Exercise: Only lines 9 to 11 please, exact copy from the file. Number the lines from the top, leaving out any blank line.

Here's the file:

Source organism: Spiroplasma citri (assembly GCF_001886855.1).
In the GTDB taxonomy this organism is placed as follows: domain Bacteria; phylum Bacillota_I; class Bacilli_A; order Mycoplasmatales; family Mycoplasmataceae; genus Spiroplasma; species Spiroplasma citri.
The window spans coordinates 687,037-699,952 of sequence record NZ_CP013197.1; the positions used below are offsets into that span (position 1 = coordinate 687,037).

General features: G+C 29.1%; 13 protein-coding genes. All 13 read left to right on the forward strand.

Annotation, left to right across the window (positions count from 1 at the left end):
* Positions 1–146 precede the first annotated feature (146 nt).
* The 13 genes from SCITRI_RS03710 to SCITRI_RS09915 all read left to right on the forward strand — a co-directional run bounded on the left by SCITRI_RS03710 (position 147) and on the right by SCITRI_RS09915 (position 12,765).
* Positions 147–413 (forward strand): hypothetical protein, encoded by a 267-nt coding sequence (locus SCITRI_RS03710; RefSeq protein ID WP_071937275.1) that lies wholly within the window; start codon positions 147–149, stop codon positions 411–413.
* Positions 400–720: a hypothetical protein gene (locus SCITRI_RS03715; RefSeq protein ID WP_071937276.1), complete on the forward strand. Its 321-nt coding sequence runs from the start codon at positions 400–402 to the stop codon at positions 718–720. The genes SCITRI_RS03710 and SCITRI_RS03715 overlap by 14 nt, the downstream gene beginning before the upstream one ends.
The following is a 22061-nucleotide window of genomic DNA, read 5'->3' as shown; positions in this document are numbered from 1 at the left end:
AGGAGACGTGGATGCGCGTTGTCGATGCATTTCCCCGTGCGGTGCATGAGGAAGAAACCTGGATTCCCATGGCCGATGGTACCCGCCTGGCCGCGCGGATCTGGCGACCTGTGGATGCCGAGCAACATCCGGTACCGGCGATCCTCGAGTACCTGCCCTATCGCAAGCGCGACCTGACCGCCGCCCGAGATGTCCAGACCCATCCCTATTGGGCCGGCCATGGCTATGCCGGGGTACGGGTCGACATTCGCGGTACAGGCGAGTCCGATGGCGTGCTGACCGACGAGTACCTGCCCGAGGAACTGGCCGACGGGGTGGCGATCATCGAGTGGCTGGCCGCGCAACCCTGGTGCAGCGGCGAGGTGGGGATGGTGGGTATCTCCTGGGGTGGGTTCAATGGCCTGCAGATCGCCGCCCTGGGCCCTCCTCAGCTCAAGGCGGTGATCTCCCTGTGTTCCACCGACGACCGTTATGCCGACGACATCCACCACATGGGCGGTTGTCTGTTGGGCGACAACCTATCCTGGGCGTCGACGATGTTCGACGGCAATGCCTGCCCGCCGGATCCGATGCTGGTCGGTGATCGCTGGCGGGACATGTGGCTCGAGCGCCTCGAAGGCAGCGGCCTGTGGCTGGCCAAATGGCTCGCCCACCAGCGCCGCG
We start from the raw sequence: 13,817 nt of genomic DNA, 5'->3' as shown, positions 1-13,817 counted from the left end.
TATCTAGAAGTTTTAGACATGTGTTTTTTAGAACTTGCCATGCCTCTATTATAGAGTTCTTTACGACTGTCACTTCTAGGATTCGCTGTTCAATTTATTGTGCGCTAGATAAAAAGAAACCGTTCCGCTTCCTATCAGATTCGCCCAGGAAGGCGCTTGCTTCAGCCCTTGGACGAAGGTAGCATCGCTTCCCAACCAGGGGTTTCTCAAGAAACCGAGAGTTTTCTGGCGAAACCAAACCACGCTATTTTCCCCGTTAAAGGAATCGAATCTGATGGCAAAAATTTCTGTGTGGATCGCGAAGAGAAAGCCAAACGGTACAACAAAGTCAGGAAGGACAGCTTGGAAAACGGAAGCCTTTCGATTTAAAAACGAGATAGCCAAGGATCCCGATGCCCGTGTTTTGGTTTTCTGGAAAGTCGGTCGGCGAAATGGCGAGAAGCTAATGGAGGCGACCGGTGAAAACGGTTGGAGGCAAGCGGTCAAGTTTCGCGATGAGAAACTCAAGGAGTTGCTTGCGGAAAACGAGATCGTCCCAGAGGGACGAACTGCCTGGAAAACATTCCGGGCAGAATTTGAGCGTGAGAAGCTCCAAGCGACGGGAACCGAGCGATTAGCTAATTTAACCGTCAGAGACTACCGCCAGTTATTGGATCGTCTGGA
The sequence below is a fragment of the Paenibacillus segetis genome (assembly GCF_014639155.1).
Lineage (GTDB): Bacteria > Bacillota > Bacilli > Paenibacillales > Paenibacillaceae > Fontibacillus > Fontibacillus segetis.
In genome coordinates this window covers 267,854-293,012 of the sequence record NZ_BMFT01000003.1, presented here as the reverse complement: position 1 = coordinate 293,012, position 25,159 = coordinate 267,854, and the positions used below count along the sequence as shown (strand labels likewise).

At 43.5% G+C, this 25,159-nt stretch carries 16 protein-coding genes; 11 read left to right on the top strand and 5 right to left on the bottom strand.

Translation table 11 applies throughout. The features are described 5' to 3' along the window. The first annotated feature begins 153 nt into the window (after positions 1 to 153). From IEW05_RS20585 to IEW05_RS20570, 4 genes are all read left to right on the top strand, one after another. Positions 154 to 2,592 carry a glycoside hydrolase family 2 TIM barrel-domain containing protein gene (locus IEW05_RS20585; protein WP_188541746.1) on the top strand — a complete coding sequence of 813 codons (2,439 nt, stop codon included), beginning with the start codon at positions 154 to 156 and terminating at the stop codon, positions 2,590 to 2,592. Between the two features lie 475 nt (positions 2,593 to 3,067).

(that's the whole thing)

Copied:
* Positions 400–720: a hypothetical protein gene (locus SCITRI_RS03715; RefSeq protein ID WP_071937276.1), complete on the forward strand. Its 321-nt coding sequence runs from the start codon at positions 400–402 to the stop codon at positions 718–720. The genes SCITRI_RS03710 and SCITRI_RS03715 overlap by 14 nt, the downstream gene beginning before the upstream one ends.
The following is a 22061-nucleotide window of genomic DNA, read 5'->3' as shown; positions in this document are numbered from 1 at the left end:
AGGAGACGTGGATGCGCGTTGTCGATGCATTTCCCCGTGCGGTGCATGAGGAAGAAACCTGGATTCCCATGGCCGATGGTACCCGCCTGGCCGCGCGGATCTGGCGACCTGTGGATGCCGAGCAACATCCGGTACCGGCGATCCTCGAGTACCTGCCCTATCGCAAGCGCGACCTGACCGCCGCCCGAGATGTCCAGACCCATCCCTATTGGGCCGGCCATGGCTATGCCGGGGTACGGGTCGACATTCGCGGTACAGGCGAGTCCGATGGCGTGCTGACCGACGAGTACCTGCCCGAGGAACTGGCCGACGGGGTGGCGATCATCGAGTGGCTGGCCGCGCAACCCTGGTGCAGCGGCGAGGTGGGGATGGTGGGTATCTCCTGGGGTGGGTTCAATGGCCTGCAGATCGCCGCCCTGGGCCCTCCTCAGCTCAAGGCGGTGATCTCCCTGTGTTCCACCGACGACCGTTATGCCGACGACATCCACCACATGGGCGGTTGTCTGTTGGGCGACAACCTATCCTGGGCGTCGACGATGTTCGACGGCAATGCCTGCCCGCCGGATCCGATGCTGGTCGGTGATCGCTGGCGGGACATGTGGCTCGAGCGCCTCGAAGGCAGCGGCCTGTGGCTGGCCAAATGGCTCGCCCACCAGCGCCGCG